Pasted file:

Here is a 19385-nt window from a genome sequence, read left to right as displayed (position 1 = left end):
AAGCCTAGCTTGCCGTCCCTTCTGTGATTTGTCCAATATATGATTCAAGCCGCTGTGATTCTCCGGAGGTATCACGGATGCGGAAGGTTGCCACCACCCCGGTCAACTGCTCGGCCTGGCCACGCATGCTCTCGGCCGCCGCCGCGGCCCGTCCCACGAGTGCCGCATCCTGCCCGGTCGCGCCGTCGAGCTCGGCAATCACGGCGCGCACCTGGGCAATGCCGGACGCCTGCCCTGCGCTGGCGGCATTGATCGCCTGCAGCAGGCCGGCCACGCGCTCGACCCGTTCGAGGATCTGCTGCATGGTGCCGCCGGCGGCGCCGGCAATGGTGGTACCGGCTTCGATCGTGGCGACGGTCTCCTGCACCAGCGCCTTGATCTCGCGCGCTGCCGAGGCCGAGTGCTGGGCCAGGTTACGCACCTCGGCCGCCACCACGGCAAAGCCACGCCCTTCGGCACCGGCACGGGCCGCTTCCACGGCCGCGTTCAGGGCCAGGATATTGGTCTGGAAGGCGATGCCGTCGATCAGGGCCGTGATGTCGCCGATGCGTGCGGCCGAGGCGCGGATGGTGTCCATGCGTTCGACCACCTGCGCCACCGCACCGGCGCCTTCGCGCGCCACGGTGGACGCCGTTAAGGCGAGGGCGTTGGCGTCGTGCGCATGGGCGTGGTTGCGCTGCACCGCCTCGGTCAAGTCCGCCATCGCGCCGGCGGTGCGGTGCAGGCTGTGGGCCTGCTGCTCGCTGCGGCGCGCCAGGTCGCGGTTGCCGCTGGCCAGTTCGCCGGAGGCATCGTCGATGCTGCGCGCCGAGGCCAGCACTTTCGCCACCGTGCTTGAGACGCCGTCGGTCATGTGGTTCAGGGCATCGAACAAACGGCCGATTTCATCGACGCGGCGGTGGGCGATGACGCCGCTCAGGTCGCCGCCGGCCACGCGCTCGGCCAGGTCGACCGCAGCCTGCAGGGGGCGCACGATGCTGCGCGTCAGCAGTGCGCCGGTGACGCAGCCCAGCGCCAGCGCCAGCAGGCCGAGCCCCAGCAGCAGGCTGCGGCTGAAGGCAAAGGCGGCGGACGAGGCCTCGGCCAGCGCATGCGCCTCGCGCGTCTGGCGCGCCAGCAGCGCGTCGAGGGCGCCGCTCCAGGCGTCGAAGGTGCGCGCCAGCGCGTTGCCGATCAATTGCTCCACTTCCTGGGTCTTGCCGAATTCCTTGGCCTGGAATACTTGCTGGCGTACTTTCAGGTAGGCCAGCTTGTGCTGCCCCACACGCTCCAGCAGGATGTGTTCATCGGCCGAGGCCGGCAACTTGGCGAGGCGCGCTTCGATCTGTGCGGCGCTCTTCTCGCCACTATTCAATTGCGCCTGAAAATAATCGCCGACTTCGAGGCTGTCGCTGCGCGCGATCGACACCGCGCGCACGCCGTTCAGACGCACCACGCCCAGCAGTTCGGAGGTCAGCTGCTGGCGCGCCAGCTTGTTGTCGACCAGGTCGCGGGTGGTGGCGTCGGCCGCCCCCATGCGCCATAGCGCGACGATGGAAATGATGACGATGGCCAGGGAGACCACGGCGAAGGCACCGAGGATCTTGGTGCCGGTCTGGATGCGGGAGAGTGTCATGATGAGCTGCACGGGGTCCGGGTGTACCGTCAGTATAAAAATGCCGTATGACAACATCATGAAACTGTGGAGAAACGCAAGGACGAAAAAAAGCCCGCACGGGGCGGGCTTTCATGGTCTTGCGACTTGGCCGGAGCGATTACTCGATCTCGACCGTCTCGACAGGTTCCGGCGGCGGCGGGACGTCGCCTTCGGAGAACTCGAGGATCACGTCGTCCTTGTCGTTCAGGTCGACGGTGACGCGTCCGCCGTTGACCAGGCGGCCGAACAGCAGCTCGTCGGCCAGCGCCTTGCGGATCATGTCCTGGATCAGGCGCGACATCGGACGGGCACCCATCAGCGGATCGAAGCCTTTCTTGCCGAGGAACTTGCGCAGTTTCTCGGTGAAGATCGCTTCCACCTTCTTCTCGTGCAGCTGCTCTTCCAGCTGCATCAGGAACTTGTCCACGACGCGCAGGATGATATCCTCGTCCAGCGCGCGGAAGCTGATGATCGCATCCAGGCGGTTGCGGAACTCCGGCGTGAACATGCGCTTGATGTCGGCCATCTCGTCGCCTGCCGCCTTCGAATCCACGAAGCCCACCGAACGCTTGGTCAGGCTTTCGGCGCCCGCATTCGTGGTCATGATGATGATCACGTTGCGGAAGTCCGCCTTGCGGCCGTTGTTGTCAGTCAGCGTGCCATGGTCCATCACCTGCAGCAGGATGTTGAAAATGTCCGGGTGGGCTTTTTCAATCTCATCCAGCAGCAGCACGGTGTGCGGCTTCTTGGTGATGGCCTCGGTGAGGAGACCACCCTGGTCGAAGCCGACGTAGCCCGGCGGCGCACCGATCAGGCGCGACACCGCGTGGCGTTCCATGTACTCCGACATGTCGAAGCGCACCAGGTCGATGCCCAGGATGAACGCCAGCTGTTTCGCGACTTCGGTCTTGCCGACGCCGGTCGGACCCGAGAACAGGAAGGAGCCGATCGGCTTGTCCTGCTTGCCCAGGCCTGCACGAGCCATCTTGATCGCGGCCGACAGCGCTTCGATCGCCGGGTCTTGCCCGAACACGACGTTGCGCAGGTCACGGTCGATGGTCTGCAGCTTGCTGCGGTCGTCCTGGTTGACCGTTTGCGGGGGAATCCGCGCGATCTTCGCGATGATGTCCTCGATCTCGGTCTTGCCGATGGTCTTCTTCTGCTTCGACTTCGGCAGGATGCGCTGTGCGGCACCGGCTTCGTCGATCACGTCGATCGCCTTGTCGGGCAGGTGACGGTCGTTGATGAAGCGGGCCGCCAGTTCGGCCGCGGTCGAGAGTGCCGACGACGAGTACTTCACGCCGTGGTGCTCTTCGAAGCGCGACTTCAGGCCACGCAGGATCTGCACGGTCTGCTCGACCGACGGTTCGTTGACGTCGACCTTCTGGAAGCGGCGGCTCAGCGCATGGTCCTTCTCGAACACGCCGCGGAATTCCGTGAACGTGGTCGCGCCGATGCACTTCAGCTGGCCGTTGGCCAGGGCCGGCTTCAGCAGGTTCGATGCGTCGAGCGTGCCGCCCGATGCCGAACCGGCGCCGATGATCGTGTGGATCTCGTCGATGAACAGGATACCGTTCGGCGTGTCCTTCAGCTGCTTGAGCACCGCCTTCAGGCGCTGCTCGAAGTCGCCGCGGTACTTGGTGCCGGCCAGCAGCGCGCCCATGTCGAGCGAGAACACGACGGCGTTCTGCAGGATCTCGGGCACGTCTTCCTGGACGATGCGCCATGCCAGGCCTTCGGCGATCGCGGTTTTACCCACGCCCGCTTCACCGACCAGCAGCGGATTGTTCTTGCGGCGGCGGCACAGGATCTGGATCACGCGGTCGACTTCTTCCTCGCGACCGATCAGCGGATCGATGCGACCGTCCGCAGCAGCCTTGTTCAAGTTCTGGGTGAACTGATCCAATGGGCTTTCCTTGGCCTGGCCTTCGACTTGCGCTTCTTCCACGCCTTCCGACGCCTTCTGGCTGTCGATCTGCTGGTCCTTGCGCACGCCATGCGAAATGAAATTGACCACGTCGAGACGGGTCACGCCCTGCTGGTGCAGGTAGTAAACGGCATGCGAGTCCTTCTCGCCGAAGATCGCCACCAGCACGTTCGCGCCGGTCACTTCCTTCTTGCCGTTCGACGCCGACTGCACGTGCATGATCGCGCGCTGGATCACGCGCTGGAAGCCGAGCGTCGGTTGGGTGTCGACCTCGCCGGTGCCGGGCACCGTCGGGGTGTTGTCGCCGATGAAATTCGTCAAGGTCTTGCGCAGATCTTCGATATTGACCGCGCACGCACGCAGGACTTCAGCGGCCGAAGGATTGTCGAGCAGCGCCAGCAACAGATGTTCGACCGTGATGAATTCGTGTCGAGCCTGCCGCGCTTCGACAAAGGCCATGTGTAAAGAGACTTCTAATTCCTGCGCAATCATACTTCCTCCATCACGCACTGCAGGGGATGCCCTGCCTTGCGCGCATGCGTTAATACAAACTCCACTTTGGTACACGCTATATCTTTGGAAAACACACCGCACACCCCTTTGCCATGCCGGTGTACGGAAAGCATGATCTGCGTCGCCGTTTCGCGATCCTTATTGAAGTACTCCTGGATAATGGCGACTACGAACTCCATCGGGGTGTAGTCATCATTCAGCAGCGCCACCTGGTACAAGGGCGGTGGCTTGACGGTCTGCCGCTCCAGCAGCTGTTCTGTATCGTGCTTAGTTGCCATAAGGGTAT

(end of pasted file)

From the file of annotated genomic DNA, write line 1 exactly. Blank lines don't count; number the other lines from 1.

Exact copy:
Here is a 19385-nt window from a genome sequence, read left to right as displayed (position 1 = left end):